By Eli Reshef, M.D. Published: February 6, 2016 in the Oklahoman
How ironic is it that some of today’s worst atrocities are masterminded by a physician? Bashar al-Assad, Syria’s president and an English-trained ophthalmologist, has led a vicious campaign against his own people that resulted in the death of more than 200,000. This doctor is responsible for an immense humanitarian catastrophe, displacing millions in a magnitude eclipsed only by World War II.
Imagine a physician, who recited the Hippocratic oath of “First Do No Harm,” leaving a massive trail of unspeakable atrocities in his own country. Unfortunately, history is rife with examples of physician-led carnages, from the Nazi and Japanese death camps to Argentinian torture to Bosnia, and now Syria.
The physical remoteness of the Syrian crisis, our desensitized perception of war crimes due to constant sensory flood of tragedies, and our fear of terrorism on the heels of 9/11 have left us numb to heartbreaks such as Syria’s. It has also opened the door for xenophobic drivel by some politicians that led some of us to see Syrian refugees as potential terrorists and abandon the American tradition of welcoming the “… tired, … poor, … huddled masses yearning to breathe free…”
To me as a physician, this ultimate betrayal of the mission of medicine by Assad and the deafening silence of the medical profession and our own administration to this calamity is incomprehensible. To me, a son of Holocaust survivors whose grandparents, uncles, aunts and many cousins were murdered by the Nazis, this modern Syrian tragedy, led by a physician, is a stark reminder of the ugliness of the human spirit.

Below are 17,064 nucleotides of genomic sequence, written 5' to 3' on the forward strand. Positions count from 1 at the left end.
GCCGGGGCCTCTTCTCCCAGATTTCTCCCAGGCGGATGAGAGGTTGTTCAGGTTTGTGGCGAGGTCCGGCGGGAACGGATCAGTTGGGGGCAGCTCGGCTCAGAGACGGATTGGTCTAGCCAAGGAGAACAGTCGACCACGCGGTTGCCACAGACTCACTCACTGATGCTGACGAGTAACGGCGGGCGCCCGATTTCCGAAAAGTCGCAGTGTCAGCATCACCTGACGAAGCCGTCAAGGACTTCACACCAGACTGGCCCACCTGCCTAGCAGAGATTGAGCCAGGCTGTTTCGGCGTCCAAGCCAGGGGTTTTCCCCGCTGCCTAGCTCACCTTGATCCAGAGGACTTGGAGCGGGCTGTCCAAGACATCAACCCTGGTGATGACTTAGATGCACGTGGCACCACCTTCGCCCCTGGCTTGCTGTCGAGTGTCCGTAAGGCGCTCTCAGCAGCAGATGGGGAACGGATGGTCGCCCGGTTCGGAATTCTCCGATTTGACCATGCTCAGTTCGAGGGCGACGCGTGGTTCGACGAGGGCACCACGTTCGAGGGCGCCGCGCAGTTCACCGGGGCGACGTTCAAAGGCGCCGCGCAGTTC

In 1973, as a soldier in the Israeli army, I fought Syrians led by Assad’s father in the Golan Heights. Growing up, Syria was one of our perennial enemies. I cannot help, though, feel empathy with the Syrian people who are enduring appalling ordeals not unlike those that my own family experienced in World War II. Perhaps the scale is different, but the cruelty and the concomitant silence by people and countries that can make a positive difference are just as flagrant.
While our own administration has miserably failed to weigh in on the Syrian crisis, as it failed in World War II to heed cries from Poland’s death camps, we can make a difference. Rather than accepting anti-immigrant, anti-Muslim rhetoric, we need to acquaint ourselves with the tragedy. A simple perusal of daily headlines or a Google search may inform us of the magnitude of this modern disaster.
Here in Oklahoma City, there is a small but vibrant Syrian medical community. Some of its members are directly involved in relief efforts for Syrian refugees in Turkey, Jordan and Europe. Pediatricians, oncologists, surgeons, internists — these physicians who care for you need your moral and financial support to help their suffering brethren. Through them, good medicine may prevail over evil.
Reshef practices medicine in Oklahoma City.